But those who haven't watched much Dayton this season are going to be surprised to figure out during the NCAA tournament that Toppin is just one part of the Flyers' remarkable six-man show.
Toppin makes 70 percent of his two-point attempts, but close behind at 68 percent is Trey Landers, who also shoots almost 40 percent from distance and ranks 19th in the nation in effective field-goal percentage. He only shoots about half as often as Toppin, but he's just as lethal.
Ryan Mikesell is no slouch as a 65 percent two-point shooter, either, and that trio is primarily responsible for Dayton ranking No. 1 in two-point percentage by a laughable margin.
In addition to Landers' three-point stroke, the Flyers have Ibi Watson and Jalen Crutcher shooting better than 40 percent from downtown—the latter of whom also averages over five assists per game and seems to save his best performances for Dayton's toughest games.
The weakest link of the bunch is Rodney Chatman, shooting below 40 percent from the field and frequently struggling with turnovers. But what a luxury it must be to have a sixth-best contributor averaging 7.9 points and 3.5 assists per game.
Dayton has scored better than one point per possession in every game this season, including the neutral-site losses to Kansas and Colorado. If the Flyers make an early exit from the NCAA tournament, it's hard to imagine it will be because the offense fails to deliver the goods.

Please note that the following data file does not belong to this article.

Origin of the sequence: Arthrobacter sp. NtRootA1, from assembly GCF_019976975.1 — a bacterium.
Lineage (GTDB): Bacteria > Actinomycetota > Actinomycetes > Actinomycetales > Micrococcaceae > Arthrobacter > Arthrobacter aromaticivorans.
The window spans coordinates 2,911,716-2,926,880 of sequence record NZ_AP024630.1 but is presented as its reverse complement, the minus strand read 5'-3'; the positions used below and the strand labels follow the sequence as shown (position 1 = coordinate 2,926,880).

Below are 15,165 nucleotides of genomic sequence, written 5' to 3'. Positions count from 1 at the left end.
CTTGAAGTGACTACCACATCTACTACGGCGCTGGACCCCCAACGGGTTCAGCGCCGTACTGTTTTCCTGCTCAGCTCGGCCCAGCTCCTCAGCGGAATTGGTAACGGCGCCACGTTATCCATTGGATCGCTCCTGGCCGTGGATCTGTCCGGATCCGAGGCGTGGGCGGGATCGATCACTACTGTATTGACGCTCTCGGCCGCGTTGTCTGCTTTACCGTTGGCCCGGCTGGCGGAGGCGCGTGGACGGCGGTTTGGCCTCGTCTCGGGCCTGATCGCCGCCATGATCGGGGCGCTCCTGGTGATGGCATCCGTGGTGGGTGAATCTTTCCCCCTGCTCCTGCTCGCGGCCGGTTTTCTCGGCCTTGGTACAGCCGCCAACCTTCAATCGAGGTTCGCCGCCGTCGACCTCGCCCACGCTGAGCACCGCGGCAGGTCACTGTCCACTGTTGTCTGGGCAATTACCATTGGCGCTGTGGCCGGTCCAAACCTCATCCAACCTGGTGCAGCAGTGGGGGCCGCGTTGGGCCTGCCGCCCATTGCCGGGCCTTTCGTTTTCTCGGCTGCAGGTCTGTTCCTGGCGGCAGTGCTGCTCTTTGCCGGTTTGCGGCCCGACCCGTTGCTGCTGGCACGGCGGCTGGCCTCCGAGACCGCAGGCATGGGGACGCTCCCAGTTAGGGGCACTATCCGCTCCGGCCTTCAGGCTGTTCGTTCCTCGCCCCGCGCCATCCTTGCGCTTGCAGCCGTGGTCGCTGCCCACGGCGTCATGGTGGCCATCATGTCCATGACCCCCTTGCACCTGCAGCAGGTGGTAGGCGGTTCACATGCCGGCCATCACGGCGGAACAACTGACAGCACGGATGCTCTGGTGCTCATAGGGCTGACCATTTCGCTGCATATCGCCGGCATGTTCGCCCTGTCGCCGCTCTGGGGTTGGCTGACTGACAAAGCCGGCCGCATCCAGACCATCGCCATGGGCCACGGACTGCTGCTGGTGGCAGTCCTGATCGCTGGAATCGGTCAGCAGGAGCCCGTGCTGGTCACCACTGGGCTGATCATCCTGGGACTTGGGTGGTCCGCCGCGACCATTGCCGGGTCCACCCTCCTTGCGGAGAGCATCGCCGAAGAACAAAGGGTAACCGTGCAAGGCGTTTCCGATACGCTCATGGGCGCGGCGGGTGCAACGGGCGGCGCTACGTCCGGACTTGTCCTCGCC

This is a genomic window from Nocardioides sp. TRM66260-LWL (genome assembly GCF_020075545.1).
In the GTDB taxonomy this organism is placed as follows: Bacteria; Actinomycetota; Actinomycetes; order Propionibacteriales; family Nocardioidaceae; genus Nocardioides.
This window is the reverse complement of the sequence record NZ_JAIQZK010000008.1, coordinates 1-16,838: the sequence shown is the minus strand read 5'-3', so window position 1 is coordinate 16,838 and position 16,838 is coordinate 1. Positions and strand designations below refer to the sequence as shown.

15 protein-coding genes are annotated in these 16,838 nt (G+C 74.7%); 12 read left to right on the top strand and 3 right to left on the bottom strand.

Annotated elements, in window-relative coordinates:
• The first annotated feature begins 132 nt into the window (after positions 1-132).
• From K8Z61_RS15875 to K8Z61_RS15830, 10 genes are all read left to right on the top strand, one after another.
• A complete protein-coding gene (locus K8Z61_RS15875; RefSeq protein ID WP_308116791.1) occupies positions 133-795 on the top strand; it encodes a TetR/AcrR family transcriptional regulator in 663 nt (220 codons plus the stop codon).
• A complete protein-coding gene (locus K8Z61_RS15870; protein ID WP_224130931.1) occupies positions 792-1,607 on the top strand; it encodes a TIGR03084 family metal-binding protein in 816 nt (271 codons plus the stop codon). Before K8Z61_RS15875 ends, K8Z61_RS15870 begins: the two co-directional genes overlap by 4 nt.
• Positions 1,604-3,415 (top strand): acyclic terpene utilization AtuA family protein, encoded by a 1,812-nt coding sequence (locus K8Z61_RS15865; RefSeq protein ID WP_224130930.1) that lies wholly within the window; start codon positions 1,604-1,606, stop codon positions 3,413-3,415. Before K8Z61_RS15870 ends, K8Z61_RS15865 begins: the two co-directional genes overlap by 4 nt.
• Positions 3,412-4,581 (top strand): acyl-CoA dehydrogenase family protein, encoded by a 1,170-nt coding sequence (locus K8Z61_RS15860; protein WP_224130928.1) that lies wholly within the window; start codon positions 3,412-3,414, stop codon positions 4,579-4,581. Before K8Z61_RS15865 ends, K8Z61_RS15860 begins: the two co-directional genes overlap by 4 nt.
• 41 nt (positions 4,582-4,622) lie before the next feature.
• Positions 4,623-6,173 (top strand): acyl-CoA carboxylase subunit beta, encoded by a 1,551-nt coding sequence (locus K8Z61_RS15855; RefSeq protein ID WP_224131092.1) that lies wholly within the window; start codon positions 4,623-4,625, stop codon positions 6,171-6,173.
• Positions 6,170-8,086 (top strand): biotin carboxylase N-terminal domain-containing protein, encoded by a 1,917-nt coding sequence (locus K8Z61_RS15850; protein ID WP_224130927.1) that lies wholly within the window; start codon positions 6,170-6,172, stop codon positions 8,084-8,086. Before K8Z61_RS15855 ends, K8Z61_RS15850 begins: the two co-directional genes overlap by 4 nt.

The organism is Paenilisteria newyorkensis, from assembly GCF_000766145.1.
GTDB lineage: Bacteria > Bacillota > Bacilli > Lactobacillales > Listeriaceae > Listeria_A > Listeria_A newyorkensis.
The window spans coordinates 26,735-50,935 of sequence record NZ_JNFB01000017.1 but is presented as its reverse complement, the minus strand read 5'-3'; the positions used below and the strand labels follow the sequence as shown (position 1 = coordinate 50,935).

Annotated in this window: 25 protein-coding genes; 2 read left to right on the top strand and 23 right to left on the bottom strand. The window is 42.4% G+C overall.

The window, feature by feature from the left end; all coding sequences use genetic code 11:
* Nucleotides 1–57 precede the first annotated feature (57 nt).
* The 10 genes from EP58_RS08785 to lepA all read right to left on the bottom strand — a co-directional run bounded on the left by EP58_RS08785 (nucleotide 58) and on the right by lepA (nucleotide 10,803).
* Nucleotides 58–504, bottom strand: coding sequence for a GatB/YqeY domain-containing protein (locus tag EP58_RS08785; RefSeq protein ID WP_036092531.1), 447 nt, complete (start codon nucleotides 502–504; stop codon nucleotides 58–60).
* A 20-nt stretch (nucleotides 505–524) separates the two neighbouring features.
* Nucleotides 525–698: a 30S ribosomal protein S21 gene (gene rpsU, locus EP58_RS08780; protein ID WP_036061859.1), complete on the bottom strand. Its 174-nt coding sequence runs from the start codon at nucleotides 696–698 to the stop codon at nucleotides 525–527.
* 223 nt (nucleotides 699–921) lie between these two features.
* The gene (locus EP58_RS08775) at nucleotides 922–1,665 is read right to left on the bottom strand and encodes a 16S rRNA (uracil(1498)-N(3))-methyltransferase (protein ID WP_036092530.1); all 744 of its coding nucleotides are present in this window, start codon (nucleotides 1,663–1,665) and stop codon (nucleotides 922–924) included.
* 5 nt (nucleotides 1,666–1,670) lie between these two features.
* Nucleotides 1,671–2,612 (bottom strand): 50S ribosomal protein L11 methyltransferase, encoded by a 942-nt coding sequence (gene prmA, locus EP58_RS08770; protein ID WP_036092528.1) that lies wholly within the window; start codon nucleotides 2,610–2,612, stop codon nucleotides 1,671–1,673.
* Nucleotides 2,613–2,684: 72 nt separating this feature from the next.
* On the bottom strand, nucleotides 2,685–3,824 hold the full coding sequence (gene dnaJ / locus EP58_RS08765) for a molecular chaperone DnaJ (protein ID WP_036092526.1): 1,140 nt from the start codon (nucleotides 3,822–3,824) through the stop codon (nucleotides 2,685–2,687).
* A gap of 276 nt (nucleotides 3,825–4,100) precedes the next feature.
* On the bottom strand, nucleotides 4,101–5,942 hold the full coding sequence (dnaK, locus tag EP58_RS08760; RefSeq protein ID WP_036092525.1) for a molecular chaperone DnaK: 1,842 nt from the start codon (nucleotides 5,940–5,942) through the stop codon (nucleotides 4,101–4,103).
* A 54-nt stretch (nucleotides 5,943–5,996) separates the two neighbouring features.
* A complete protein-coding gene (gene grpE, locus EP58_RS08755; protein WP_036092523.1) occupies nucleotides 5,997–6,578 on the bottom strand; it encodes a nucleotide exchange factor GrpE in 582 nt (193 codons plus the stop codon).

2. Louisville Cardinals
While Louisville isn't No. 1 on the list, there is no team with more terrifying "spurtability" than the Cardinals.
In four consecutive recent games against Clemson, Boston College, North Carolina State and Wake Forest, there was a stretch of about six minutes in which they looked like the top candidate to win the national championship.
Against the Tigers, it was an 11-9 game with 13:40 remaining in the first half. By the 8:20 mark, it was 31-9.
Against the Eagles, they were down 25-16 after eight minutes. Less than six minutes later, they were up 37-31.
Against the Wolfpack, they turned a 21-19 deficit into a 41-24 lead in the span of—you guessed it—six minutes.
And against Wake Forest, Louisville trailed 49-35 less than a minute into the second half. This one took slightly longer, but the Cardinals went on a 25-4 run over the course of the next six minutes and 25 minutes.
If they could maintain that pace of roughly 20 points per six minutes for entire games, they'd be eclipsing 130 on a nightly basis.
And those certainly aren't the only examples of these types of spurts. They're just the most recent.
In the season opener against Miami (FL), the Cardinals put together a 40-10 run that lasted about 13 minutes. They turned a close game against USC Upstate into a laugher with a 21-2 run late in the second half. Similar story against Miami-Ohio when a 44-40 nail-biter quickly became a 70-43 blowout. And in the marquee road win over Duke, they never relinquished the lead after a 17-1 run early in the first half.